PH to enjoy low inflation until 2021, BSP predicts
The central bank expects the rest of 2019 and the next two years to be a period of benign consumer prices as the benefits of the law liberalizing rice imports take greater hold, combined with the effects of an expected downtrend in international crude oil prices.
In a press briefing, Bangko Sentral ng Pilipinas Deputy Governor Francisco Dakila Jr. said the monetary authority now saw the inflation rate for this year averaging at 2.6 percent—a reduction from the 2.7-percent average announced last month.
The downward adjustment was approved by the Monetary Board last week after reviewing the latest economic data and forecasts, he explained.
“The main factors that contributed to this benign inflation outlook are the continuing relaxation of constraints to food prices, in particular the tariffication of rice,” Dakila said. “We can expect further deceleration of inflation for key commodity items in the next few months.”
The official also announced that the central bank now expected the inflation rate for 2020 to average 2.9 percent (down from the previous forecast of 3 percent) and for 2021 to maintain this 2.9-percent average.
“For 2019 and 2020, the risks are evenly balanced,” Dakila said, but added that for 2021, the risks “tilt somewhat to the downside because of the prospect of slower global growth.”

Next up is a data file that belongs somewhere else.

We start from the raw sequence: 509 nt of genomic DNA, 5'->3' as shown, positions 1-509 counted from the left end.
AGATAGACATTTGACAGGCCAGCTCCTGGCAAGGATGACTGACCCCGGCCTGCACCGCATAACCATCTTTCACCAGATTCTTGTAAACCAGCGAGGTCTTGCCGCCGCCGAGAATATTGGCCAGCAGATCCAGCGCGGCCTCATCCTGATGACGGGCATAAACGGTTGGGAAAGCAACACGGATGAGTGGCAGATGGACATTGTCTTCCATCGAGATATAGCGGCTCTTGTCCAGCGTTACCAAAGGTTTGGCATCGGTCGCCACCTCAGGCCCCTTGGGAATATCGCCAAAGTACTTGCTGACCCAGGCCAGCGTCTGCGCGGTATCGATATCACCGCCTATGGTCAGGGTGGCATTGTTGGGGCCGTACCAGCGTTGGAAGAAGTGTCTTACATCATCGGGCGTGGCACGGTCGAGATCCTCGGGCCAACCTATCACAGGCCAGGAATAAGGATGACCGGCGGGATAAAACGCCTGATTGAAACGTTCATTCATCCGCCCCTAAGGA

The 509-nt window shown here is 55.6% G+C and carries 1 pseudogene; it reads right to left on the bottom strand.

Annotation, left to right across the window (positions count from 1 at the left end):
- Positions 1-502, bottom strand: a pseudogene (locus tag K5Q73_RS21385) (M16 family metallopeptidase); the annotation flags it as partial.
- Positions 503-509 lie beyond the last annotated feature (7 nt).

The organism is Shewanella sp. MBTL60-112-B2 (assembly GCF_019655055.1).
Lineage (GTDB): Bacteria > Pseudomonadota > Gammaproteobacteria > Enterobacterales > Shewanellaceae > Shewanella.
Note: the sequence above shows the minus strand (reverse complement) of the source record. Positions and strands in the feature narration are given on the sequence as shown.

Helping the benign local inflation outlook will be the tame price regime for crude oil in the global market expected to take hold over the next couple of years.
Dakila said the central bank also now saw the average prices for Dubai crude declining to $63.88 a barrel this year, down from the forecast average of $64.56 announced last month.
For 2020, the outlook for Dubai crude stood at $61.35 a barrel, but this had now been revised downward by the Monetary Board to $60.39 based on the latest available forecasts.
Last Thursday, the Monetary Board decided to cut the interest rate on the BSP’s overnight reverse repurchase facility by 25 basis points to 4.25 percent “based on the assessment that price pressures have continued to ease since the previous meeting.”
BSP Governor Benjamin Diokno later said in a television interview that he foresaw more monetary easing over the near term, including the possibility of another 25-bp rate cut next month as well as further reductions in banks’ reserve requirements by 100 bps.
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